With Apple Inc.’s (NASDAQ:AAPL) stock price down 22 percent this year to date and down 40 percent since hitting its all-time high of $705.07 in September, investors are facing an important question: Is it game over for the iPhone maker or does the company have room to grow?
Fortune Magazine’s 2013 compilation of the 500 most profitable companies in the world put this Apple conundrum firmly in the spotlight. According to the magazine’s list, Apple is the second most profitable company in the world after Exxon Mobil (NYSE:XOM), and it jumped from 55th to 19th place in terms of revenue. The problem is that this year’s list is based on last year’s results, and Apple’s fiscal year ended in September 2012, just before the company’s share price begin its nine-month plunge from more than $700 to less than $400.
As a pair of essays written by Fortune’s Adam Lashinsky show, there is enough evidence to support both the bull and bear case for Apple. Through this tactic, Lashinsky, the author of Inside Apple, is able to capture the uncertainty of Apple’s current trajectory.
“Watching Apple stumble,” begins the bear case, “is a little like witnessing a just-over-the-hill prizefighter wobbling on his feet or a once-eloquent orator stammering for the right word. But there’s no question: Apple has lost a step since the death of Steve Jobs. That this observation is as inevitable as the effects of gravity doesn’t make it any less shocking or lamentable.”
For Lashinsky, the trouble began three years ago, after Apple released its last breakthrough product, the iPad. Since then, problems have mounted. “The latest version of its mobile software reminds design critics more of the edgier features of Google’s (NASDAQ:GOOG) Android or Microsoft’s (NASDAQ:MSFT) Windows Phone than anything associated with Apple’s penchant for leapfrogging-the-competition boldness,” he wrote. “Apple’s management is defensive, its people are less committed, and its competitors are resurgent. Apple’s ferocious profit growth has stalled, and investors have lost faith in its ability to restart that engine.”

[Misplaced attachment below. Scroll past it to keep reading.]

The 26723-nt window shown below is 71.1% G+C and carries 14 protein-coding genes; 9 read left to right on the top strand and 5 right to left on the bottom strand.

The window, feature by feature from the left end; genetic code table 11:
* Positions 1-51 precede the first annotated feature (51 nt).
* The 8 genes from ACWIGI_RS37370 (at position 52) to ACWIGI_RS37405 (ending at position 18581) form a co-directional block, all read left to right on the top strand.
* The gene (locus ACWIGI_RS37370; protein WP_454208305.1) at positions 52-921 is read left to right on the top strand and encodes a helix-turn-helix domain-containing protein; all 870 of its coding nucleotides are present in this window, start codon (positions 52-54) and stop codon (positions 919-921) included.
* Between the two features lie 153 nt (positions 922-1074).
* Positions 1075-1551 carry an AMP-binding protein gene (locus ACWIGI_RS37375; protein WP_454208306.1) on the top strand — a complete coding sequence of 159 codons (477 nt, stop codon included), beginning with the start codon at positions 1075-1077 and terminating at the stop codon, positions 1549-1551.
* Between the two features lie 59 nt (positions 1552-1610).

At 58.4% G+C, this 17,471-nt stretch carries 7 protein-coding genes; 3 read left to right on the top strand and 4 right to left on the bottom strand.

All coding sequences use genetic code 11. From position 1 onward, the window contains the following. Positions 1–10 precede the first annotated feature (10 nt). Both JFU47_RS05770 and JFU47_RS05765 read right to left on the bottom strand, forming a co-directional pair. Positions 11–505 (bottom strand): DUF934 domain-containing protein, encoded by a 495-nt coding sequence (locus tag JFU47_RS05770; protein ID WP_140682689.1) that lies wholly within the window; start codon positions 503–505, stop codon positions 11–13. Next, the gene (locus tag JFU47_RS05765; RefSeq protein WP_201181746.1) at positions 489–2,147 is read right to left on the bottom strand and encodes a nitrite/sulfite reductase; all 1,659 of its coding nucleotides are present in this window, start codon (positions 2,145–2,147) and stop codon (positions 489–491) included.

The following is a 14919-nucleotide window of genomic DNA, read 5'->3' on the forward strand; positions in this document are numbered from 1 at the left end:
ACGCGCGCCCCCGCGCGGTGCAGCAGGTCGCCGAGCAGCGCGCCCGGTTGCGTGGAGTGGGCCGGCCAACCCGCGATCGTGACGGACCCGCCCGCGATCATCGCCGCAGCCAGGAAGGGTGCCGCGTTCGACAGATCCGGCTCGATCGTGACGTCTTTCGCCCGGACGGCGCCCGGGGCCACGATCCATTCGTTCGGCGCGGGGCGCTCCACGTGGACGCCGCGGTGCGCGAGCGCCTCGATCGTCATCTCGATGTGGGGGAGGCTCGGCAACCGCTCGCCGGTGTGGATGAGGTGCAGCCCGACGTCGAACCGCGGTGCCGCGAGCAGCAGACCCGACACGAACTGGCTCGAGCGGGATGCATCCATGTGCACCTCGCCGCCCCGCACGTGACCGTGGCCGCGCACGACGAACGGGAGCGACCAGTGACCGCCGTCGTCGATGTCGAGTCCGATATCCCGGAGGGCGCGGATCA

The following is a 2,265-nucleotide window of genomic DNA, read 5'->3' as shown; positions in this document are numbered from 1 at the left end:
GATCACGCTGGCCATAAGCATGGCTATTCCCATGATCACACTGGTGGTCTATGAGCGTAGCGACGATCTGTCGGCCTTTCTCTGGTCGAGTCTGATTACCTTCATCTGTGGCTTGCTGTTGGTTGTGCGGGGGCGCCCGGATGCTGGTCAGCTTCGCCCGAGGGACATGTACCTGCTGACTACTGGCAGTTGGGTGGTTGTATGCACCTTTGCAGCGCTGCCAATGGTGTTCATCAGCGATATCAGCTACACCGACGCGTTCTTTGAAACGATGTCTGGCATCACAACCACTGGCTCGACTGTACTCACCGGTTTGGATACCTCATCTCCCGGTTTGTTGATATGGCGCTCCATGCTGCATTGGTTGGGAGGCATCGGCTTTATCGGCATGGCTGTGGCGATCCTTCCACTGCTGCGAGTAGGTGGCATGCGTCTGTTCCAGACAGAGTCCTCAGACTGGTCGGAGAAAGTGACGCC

The culmination of Apple’s fall is its deflated stock price. But to Lashinsky that is merely a symptom, not the disease: “No, the real problem with Apple is that this company, long the arbiter of cool, the corporate trendsetter on all matters from design to marketing to operational excellence, has gone from being insanely great to merely great.”
With that being said, there is almost an equally strong argument for the bull case. “The conventional wisdom in the media, on Wall Street, and by lovers of schadenfreude everywhere is that dull normality will weigh down Apple in the years to come,” wrote Lashinsky. But, “just because Apple hasn’t indicated its road map or offered concrete examples of of its upcoming breakthrough ideas doesn’t mean it doesn’t intend to surprise and delight its customers again, the way it has so many times before.”
This side of the debate rests on the assumption that claims of Apple’s detractors are a bit alarmist in nature. “Apple has a long way to go before it can be counted out. Look closely at what little Apple has revealed about its secretive plans for the future, and you’ll see a still-dominant, still-innovative company that is intelligently regrouping for fresh battles that didn’t exist when Jobs was around,” he wrote. “In its corporate DNA, Apple is a go-for-broke company, an astounding attribute given its size. The opportunities for reinvention at Apple are many, and to underestimate the abilities or the imagination of the crew Jobs left behind would be foolish.”
Still, Lashinsky came down firmly on one side of the debate. “The preponderance of the evidence, common sense, and gut instinct,” he said in a third essay, The Verdict, “all suggest that the Apple-has-peaked argument is the stronger of the two.”
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